NEW YORK – An undercover FBI agent posing as a wiseguy infiltrated the Gambino organized crime family for two years with an act so convincing he was considered for membership, authorities said Wednesday.
"Had we left him out on the street much longer, the Gambino family ranks would actually have increased by one," Pasquale D'Amuro, head of the FBI's New York office, said at a Manhattan news conference announcing more than 30 arrests in a racketeering investigation.
The unidentified agent "risked his life as a mole for the better part of two years after he was put on record" as a family associate, said U.S. Attorney David Kelley.
Among those named in a 53-count indictment were Arnold "Zeke" Squitieri (search), of Englewood Cliffs, N.J. — who allegedly took over as acting Gambino boss after Peter Gotti (search) was convicted in two separate trials last year — and reputed underboss Anthony "The Genius" Megale, 51, of Stamford, Conn.
The indictment alleges Squitieri, Megale and other defendants made millions of dollars through extortion, loansharking, illegal gambling and other crimes during the past decade. Some of the crimes — which included the shakedown of a radio station and a beating at Bloomingdale's — were plotted at a nursing home, court papers said.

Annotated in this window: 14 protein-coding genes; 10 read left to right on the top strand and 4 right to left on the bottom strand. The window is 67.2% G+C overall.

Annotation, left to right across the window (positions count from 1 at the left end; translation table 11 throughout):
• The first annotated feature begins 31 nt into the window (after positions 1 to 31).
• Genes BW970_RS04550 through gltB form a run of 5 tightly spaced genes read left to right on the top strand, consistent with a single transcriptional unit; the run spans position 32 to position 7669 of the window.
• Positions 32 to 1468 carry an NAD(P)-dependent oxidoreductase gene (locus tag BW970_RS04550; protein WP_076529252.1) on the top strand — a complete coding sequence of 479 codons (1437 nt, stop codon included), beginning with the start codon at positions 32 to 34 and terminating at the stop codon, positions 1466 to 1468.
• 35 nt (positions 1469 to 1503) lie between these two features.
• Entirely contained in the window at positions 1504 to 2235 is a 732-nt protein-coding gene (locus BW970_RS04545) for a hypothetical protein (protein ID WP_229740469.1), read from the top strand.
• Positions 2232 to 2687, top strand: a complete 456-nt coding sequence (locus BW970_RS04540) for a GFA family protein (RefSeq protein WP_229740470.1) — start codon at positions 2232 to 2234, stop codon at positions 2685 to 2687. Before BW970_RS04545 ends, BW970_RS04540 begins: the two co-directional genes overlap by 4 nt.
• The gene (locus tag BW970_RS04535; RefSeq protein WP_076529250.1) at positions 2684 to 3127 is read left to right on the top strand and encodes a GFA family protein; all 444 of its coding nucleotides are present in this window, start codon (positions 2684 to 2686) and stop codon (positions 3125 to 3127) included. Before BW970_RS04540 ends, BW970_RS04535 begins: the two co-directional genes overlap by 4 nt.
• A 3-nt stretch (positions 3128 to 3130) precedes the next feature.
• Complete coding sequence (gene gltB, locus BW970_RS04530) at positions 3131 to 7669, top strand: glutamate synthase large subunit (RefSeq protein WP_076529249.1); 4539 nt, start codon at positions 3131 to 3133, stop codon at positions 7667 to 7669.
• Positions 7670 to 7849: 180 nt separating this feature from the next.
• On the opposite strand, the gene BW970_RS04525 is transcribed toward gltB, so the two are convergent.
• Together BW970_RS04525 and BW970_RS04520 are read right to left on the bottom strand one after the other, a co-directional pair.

Squitieri was awaiting arraignment in federal court in Manhattan; a call to his attorney was not immediately returned. Megale, already in custody on a separate racketeering indictment in Connecticut, denies he's underboss, said defense attorney Stephan S. Seegar. Both defendants face up to 20 years in prison if convicted.
D'Amuro credited the undercover agent with making hundreds of secret recordings revealing the family's inner-workings. It was a feat not seen since FBI agent Joe Pistone's work in the Bonanno family 25 years ago under the alias Donnie Brasco (search), he said.
Like Brasco, the agent "was told by a high-ranking member of the crime family that he would be proposed for induction," D'Amuro said.
Defense attorney Stephan E. Seeger said he told Megale about the charges Wednesday morning but said they had not seen the indictment. Megale's attorneys have maintained that he is not the underboss of the Gambino family.
"I don't even know what that means," Seeger said. "I'm not going to dignify it because it's just part of the allegations the government makes. The system is set up to give Mr. Megale the right to be heard."
The radio station — which is located in the city but not named in court papers — was among several businesses allegedly targeted for extortion. The FBI said the station was forced to run advertisements and promotions for Gambino-controlled businesses.
Authorities also allege that two of the defendants attacked a third mobster earlier this year in the housewares department at a Bloomingdale's (search) in White Plains, N.Y. The victim was severely beaten with a candlestick.
Some of the defendants allegedly tried to avoid scrutiny by holding meetings at the bedside of the comatose son of a mobster at a nursing home in New Rochelle, N.Y.